So are you living and not merely existing?  What are you doing and how are you feeling that lets you know you’re alive?  What gives you life?  I’m not merely speaking about health, but what brings you to life?  What excites you?  What part of you is infectious (and I don’t mean medically?) I hope you’ll share your journey with us!

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I have to applaud writers of any kind because often bring forth ideas that are held by the collective consciousness.  It’s the feelings or ideas we all have but often don’t say out loud and then we hear them in a song of a movie and feel validated, intrigued, or simply free.  I felt that way when I was watching a movie titled, “To Save a Life”.  The story is about the impact of teen suicide on a young man struggling with the normal challenges of being a teenager.  What I didn’t realize at the time was that it was a Christian film, but if you could remove pigeonholing the film for those ideologies you’ll see the themes and messages are universal.

Toward the end of the film the youth minister (I think it was him) say, “Life’s a journey, not to a destination, but to a transformation”; that was a pause the movie moment.  When I heard that line I immediately thought about those of us diagnosed with a chronic or other life-altering illness, because if it’s only about the destination you’ll miss so many opportunities along the way to experience health and healing.

You may be asking if it’s really possible to experience transformation after the diagnosis of an illness and of course the answer is YES.  Transformation may be on other levels aside from the physical.  It may include emotional, spiritual, social, and even financial transformations.  I wrote a post a few weeks ago speaking about the difference between getting better and getting well.  So if getting well isn’t an option based on the diagnosis and getting better is the goal; then how will you experience transformation? 

It’s possible that you develop new levels of compassion and understanding.  You may become a better listener to your family and friends.  You may break out of our shell and become a bit more adventurous.   If you think about Tim McGraw’s song, “Live like you were dying”, you’d understand the types of transformation I’m discussing.  I encourage you to listen to that song because it discusses his own transformation after his father famous baseball play Tug McGraw died of a brain tumor.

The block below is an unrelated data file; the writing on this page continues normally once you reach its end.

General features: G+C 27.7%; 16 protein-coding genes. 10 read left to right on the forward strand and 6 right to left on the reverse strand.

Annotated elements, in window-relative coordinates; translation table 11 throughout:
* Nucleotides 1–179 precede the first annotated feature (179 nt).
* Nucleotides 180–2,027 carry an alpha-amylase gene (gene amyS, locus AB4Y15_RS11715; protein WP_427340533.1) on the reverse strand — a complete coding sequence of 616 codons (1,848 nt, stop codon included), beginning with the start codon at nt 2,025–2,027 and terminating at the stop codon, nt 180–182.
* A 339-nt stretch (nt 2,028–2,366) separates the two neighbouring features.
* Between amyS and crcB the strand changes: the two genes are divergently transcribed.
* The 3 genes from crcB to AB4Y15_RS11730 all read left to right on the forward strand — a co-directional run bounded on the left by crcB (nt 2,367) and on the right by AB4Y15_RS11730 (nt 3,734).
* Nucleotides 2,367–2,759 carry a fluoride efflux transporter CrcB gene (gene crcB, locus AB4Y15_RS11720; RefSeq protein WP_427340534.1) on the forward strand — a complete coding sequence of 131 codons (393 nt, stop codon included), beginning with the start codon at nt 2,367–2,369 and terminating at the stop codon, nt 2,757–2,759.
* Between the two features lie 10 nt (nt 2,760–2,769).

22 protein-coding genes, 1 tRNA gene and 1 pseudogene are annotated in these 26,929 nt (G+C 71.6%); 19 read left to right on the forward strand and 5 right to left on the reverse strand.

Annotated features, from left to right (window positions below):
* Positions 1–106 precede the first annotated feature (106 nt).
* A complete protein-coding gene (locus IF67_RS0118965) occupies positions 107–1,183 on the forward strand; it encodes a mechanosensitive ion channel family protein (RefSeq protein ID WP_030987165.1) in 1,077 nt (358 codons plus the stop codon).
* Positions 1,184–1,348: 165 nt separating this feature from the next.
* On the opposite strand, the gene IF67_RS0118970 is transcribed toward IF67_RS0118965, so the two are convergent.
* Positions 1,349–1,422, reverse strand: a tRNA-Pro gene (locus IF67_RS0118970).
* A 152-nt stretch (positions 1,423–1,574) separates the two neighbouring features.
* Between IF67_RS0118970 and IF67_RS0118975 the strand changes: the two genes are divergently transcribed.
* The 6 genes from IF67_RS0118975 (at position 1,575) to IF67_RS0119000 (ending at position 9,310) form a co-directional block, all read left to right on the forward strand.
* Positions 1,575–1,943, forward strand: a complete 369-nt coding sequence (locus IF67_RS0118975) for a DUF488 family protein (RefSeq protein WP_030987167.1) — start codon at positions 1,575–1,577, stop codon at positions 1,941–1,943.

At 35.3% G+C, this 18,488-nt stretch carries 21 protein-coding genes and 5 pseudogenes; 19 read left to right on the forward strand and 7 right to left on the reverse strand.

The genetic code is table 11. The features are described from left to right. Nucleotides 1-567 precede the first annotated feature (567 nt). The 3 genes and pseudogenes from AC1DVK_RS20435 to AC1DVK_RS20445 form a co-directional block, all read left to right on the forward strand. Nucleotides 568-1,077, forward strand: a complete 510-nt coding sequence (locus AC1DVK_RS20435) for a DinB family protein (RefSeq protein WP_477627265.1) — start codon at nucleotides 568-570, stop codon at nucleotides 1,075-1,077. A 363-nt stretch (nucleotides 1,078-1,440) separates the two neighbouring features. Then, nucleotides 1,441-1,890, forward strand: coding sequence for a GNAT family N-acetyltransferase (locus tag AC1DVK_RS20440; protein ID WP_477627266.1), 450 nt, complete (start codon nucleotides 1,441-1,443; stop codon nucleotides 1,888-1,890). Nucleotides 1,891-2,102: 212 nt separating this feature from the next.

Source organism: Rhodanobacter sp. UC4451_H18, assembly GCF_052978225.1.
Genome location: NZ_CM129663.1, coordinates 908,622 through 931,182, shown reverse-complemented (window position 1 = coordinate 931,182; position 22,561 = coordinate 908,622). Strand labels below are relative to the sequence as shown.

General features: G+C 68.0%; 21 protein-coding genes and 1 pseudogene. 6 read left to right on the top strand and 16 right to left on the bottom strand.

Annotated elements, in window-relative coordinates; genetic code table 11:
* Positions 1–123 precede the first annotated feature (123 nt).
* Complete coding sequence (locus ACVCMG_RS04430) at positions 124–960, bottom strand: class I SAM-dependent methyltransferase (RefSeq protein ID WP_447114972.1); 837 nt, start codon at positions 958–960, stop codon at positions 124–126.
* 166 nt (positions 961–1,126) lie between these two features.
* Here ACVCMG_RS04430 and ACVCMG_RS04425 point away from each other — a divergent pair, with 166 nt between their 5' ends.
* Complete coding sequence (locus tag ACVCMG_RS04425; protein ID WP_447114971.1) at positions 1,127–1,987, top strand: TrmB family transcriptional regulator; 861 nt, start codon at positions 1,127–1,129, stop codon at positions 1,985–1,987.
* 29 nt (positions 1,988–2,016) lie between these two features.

Thing about what your transformation might entail and what steps you’d like to take to make sure they materialize.  It’s a process, not a one time event.  Our lives are forever transforming; that’s what we call growth.

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Life is precious!  Unfortunately many don’t understand that until they have been touched either personally or by someone close to them with a chronic or life-threatening illness.  We never imagine in our wildest dreams that life was to include suffering; that is unless you’re a Buddhist.  So why don’t we fight harder for our lives?  Why don’t we try and develop as many resources as possible to create peace in our mind, body, and spirit?  It’s a difficult question to ask and if you live in a Western industrialized culture the answer is easy, we think the Universe owes us a good life.  Our culture promotes a narrow focus that leads to entitlement and misguided assumptions.

This post isn’t about shaming anyone into doing anything different.  Actually, it’s about recognizing the sanctity of life.  The catalyst for these remarks is the crash of an Air France jet going from Brazil to France.  The plane went down 400 miles north of a Brazilian island.  The reports state that they experienced bad storms resulting in the crash.  Today they are still looking for signs of the plane, but we need pay respects to the 228 people on board the flight.  They had no choices about when their life would end, how it would end nor did they have any possible way to reverse any of the decisions they had made before getting on that plane. 

As long as you continue to wake-up each day you have a choice to make decisions about your life.  Maybe it’s like Tim McGraw’s song “Live like you were dying”, or maybe it’s just about creating a gentler more peaceful you.  It doesn’t matter what changes you make or if you make any changes at all as long as you’re conscious of the life you lead daily.  There are no do-overs.  There is no room for living a life full of regrets.  Those people boarding that plane didn’t know they would die.  They didn’t know they wouldn’t ever see their families again.  They did have time to experience terror, but that couldn’t change the outcome.

Please take a moment during your day and offer a prayer and a moment of silence to honor the 228 lives lost in the crash.  Then give yourself the gift, the honor, and the strength that comes with leading a conscious life by getting in your body, experiencing your emotions and understand that you’re a spiritual being having a human experience.